I recently met up with Mike and Dani to do some hiking in the Loyalsock State Forest. The plan was to see Angel Falls and Ketchum Run Gorge with their waterworks. Brunnerdale Road was a fairly easy drive despite some packed snow and ice and we soon began our hike to Angel Falls along the Loyalsock Trail. It had been years since I hiked to the falls, and it was great to revisit. Angel Falls was one of the first hikes I did in the state forest many years ago and it made me realize how special this place was. The trail provided a steady climb and then crested the top of the plateau. We turned left on a blue side trail to the falls. I immediately saw all the huge tulip poplar trees growing above the falls, something I had not noticed before. Some were truly massive. Tulip poplars are the tallest of the eastern hardwoods, reaching 200 feet. In several decades these trees will be true giants like those at the Joyce Kilmer Memorial Forest near the Great Smoky Mountains; hopefully they will never be cut.
We hiked to the top of the falls to enjoy the view and then walked to the bottom to see the cascading water in its splendor. Icicles framed the falls. Angels Falls is a beautiful place, cascading about 70 feet, with more waterfalls below. Cliffs surround the falls. Nearby, someone installed a rope swing from a tree with a view of the falls. Angel Falls flows most of the year, but is reduced to a trickle in Summer, and can dry completely during drought. After taking lots of pictures and enjoying the scenery, we hiked back to the car.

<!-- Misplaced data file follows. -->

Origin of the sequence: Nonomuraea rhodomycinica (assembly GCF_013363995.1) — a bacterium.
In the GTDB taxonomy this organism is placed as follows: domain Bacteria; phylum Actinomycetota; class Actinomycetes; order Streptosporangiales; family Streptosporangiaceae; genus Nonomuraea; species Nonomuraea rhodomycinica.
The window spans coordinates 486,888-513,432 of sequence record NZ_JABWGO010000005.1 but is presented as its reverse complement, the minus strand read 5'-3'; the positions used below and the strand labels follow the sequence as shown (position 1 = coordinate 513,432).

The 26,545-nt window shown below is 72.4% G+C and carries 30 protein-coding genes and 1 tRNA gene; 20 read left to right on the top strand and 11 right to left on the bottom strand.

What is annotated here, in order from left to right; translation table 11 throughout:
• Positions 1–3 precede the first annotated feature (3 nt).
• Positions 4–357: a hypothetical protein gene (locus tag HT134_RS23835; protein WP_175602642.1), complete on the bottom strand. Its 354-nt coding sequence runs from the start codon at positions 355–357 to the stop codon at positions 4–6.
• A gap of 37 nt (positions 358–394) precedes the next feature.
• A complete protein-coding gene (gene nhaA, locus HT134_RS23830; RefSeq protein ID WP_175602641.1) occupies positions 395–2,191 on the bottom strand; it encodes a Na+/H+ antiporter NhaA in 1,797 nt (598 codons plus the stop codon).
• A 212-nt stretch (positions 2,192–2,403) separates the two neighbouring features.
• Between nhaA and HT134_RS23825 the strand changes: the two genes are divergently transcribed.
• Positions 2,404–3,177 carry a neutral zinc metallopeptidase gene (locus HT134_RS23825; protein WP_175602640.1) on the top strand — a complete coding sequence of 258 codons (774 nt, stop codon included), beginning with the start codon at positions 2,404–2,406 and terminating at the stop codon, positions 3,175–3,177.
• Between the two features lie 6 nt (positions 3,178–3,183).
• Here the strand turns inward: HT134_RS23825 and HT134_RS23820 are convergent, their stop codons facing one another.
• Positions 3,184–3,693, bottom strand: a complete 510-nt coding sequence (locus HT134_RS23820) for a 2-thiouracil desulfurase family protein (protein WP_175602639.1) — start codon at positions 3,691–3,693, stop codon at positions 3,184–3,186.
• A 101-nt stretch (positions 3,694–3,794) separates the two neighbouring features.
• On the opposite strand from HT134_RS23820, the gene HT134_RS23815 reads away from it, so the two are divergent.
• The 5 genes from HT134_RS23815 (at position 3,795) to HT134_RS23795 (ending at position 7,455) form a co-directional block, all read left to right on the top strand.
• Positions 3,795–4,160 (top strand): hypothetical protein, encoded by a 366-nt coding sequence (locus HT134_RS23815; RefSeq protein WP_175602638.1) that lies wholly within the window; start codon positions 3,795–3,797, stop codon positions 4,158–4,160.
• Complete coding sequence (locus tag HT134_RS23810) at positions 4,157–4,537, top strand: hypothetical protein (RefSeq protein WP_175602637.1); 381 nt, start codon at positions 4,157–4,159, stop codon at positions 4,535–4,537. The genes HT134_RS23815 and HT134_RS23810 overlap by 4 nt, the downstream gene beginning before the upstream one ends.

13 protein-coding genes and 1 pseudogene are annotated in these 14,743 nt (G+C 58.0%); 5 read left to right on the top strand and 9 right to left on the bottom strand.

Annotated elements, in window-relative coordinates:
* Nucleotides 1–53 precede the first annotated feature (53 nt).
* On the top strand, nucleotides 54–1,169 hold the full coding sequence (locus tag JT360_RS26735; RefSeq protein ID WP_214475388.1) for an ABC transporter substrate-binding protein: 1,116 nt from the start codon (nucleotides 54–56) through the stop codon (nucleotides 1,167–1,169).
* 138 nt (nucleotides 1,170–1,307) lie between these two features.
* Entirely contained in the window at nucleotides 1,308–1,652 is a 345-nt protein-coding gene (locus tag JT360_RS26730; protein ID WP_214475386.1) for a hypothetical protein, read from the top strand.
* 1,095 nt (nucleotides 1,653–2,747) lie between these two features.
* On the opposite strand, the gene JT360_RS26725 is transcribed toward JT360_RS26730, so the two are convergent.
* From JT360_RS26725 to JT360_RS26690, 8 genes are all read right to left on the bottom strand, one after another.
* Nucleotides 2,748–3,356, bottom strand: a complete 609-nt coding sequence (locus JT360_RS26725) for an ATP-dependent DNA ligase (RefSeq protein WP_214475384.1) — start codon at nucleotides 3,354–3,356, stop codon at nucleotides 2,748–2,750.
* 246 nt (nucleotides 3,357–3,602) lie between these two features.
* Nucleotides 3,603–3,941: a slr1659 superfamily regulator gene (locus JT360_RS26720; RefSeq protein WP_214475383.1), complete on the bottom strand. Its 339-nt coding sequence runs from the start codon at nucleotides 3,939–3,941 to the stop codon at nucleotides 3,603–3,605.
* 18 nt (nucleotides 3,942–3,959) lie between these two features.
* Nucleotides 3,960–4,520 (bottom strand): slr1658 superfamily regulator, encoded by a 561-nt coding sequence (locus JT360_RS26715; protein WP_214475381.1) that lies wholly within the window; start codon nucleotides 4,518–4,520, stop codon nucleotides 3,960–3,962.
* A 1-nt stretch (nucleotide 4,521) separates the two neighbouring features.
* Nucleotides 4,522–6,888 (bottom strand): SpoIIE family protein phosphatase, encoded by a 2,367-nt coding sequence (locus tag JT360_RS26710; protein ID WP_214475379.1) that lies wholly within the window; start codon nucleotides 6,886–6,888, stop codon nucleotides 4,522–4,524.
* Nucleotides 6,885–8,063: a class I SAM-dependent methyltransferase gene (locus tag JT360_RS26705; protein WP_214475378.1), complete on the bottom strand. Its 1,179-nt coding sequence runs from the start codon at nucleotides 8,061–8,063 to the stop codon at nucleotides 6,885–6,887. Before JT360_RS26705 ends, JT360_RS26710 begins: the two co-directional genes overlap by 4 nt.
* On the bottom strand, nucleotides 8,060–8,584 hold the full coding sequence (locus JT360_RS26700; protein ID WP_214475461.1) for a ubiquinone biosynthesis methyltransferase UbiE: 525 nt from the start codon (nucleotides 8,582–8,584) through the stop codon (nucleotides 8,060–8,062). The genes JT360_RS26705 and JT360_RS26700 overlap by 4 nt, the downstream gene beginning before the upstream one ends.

Next we drove to High Knob Road and parked to hike down Ketchum Run, one of the state forest’s crown jewels. The trail had more snow than our hike to Angel Falls, and it was noticeably colder. We spoke to a few backpackers as they reached their car. The creek had several small cascades and some hemlock forests as we walked on a ski trail. We went off trail and hiked along the creek to see its two beautiful off trail falls, including one that slid off an angled boulder. Snow covered the glen as ice draped the exposed rock. We continued down Ketchum Run, passing campsites, in the isolation and beauty of the gorge. We carefully hiked into the narrow gorge, but it was slow going with the ice and snow. This gorge is truly beautiful. Waterslides tumbled beneath us. We reached the top of Lee’s Falls, but decided to turn around due to the slick conditions and fading light.
Back at the car, we decided to drive to High Knob Overlook to see the sunset as the light filtered through the passing clouds. We could see distant snow showers across the horizon. It was bitter cold but the view made up for it. A drive home in the dark followed.